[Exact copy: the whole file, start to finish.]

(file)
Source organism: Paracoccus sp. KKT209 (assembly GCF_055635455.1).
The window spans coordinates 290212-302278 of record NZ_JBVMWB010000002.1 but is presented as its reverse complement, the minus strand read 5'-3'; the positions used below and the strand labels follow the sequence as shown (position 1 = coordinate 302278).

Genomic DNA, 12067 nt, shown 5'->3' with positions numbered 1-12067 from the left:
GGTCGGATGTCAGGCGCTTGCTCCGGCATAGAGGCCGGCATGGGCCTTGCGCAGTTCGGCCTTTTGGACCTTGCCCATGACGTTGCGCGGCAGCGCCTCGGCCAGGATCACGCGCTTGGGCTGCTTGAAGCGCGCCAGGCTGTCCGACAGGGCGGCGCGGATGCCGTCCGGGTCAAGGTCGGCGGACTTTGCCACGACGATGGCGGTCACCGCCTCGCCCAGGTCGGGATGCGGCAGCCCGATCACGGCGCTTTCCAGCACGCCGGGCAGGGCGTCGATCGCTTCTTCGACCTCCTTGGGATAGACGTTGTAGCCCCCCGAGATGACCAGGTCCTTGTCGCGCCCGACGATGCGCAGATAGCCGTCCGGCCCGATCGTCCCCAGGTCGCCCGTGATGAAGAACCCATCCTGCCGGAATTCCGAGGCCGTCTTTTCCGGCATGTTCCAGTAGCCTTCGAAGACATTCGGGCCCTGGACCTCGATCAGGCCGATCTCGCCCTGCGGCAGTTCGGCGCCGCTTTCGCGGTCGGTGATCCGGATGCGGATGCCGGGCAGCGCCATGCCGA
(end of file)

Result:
Source organism: Paracoccus sp. KKT209 (assembly GCF_055635455.1).
The window spans coordinates 290212-302278 of record NZ_JBVMWB010000002.1 but is presented as its reverse complement, the minus strand read 5'-3'; the positions used below and the strand labels follow the sequence as shown (position 1 = coordinate 302278).

Genomic DNA, 12067 nt, shown 5'->3' with positions numbered 1-12067 from the left:
GGTCGGATGTCAGGCGCTTGCTCCGGCATAGAGGCCGGCATGGGCCTTGCGCAGTTCGGCCTTTTGGACCTTGCCCATGACGTTGCGCGGCAGCGCCTCGGCCAGGATCACGCGCTTGGGCTGCTTGAAGCGCGCCAGGCTGTCCGACAGGGCGGCGCGGATGCCGTCCGGGTCAAGGTCGGCGGACTTTGCCACGACGATGGCGGTCACCGCCTCGCCCAGGTCGGGATGCGGCAGCCCGATCACGGCGCTTTCCAGCACGCCGGGCAGGGCGTCGATCGCTTCTTCGACCTCCTTGGGATAGACGTTGTAGCCCCCCGAGATGACCAGGTCCTTGTCGCGCCCGACGATGCGCAGATAGCCGTCCGGCCCGATCGTCCCCAGGTCGCCCGTGATGAAGAACCCATCCTGCCGGAATTCCGAGGCCGTCTTTTCCGGCATGTTCCAGTAGCCTTCGAAGACATTCGGGCCCTGGACCTCGATCAGGCCGATCTCGCCCTGCGGCAGTTCGGCGCCGCTTTCGCGGTCGGTGATCCGGATGCGGATGCCGGGCAGCGCCATGCCGA